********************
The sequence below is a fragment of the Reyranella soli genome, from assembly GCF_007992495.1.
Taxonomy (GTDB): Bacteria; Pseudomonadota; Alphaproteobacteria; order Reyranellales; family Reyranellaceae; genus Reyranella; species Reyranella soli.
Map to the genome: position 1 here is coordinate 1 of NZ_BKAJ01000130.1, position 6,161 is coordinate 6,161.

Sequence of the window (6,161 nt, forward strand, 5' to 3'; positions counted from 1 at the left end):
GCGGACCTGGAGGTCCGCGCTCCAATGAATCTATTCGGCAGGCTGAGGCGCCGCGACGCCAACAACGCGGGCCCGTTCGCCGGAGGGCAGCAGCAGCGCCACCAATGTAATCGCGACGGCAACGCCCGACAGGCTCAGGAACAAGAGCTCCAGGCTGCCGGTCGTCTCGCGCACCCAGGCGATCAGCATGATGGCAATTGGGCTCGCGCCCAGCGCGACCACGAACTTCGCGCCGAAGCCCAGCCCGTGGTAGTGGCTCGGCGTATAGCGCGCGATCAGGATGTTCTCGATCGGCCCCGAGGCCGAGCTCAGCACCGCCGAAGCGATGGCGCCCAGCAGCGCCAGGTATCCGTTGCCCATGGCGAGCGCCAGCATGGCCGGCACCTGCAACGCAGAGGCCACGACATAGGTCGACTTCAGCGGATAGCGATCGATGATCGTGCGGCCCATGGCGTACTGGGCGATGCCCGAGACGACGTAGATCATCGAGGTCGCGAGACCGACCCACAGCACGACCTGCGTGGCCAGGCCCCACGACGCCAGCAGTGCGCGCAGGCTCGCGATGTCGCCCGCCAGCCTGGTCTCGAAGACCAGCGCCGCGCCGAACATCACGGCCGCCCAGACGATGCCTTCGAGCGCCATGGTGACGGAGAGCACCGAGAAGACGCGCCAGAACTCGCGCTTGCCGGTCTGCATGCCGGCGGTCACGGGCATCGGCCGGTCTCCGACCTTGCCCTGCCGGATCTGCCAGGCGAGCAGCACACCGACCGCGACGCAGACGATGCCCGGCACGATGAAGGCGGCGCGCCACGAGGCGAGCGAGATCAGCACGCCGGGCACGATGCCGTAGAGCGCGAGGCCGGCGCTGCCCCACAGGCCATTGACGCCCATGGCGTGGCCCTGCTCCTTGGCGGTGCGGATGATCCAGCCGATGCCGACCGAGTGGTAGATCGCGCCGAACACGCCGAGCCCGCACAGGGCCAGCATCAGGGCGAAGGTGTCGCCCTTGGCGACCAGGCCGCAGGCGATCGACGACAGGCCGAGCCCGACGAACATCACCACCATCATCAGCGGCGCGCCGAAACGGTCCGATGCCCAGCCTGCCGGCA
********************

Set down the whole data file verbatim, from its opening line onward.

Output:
The sequence below is a fragment of the Reyranella soli genome, from assembly GCF_007992495.1.
Taxonomy (GTDB): Bacteria; Pseudomonadota; Alphaproteobacteria; order Reyranellales; family Reyranellaceae; genus Reyranella; species Reyranella soli.
Map to the genome: position 1 here is coordinate 1 of NZ_BKAJ01000130.1, position 6,161 is coordinate 6,161.

Sequence of the window (6,161 nt, forward strand, 5' to 3'; positions counted from 1 at the left end):
GCGGACCTGGAGGTCCGCGCTCCAATGAATCTATTCGGCAGGCTGAGGCGCCGCGACGCCAACAACGCGGGCCCGTTCGCCGGAGGGCAGCAGCAGCGCCACCAATGTAATCGCGACGGCAACGCCCGACAGGCTCAGGAACAAGAGCTCCAGGCTGCCGGTCGTCTCGCGCACCCAGGCGATCAGCATGATGGCAATTGGGCTCGCGCCCAGCGCGACCACGAACTTCGCGCCGAAGCCCAGCCCGTGGTAGTGGCTCGGCGTATAGCGCGCGATCAGGATGTTCTCGATCGGCCCCGAGGCCGAGCTCAGCACCGCCGAAGCGATGGCGCCCAGCAGCGCCAGGTATCCGTTGCCCATGGCGAGCGCCAGCATGGCCGGCACCTGCAACGCAGAGGCCACGACATAGGTCGACTTCAGCGGATAGCGATCGATGATCGTGCGGCCCATGGCGTACTGGGCGATGCCCGAGACGACGTAGATCATCGAGGTCGCGAGACCGACCCACAGCACGACCTGCGTGGCCAGGCCCCACGACGCCAGCAGTGCGCGCAGGCTCGCGATGTCGCCCGCCAGCCTGGTCTCGAAGACCAGCGCCGCGCCGAACATCACGGCCGCCCAGACGATGCCTTCGAGCGCCATGGTGACGGAGAGCACCGAGAAGACGCGCCAGAACTCGCGCTTGCCGGTCTGCATGCCGGCGGTCACGGGCATCGGCCGGTCTCCGACCTTGCCCTGCCGGATCTGCCAGGCGAGCAGCACACCGACCGCGACGCAGACGATGCCCGGCACGATGAAGGCGGCGCGCCACGAGGCGAGCGAGATCAGCACGCCGGGCACGATGCCGTAGAGCGCGAGGCCGGCGCTGCCCCACAGGCCATTGACGCCCATGGCGTGGCCCTGCTCCTTGGCGGTGCGGATGATCCAGCCGATGCCGACCGAGTGGTAGATCGCGCCGAACACGCCGAGCCCGCACAGGGCCAGCATCAGGGCGAAGGTGTCGCCCTTGGCGACCAGGCCGCAGGCGATCGACGACAGGCCGAGCCCGACGAACATCACCACCATCATCAGCGGCGCGCCGAAACGGTCCGATGCCCAGCCTGCCGGCA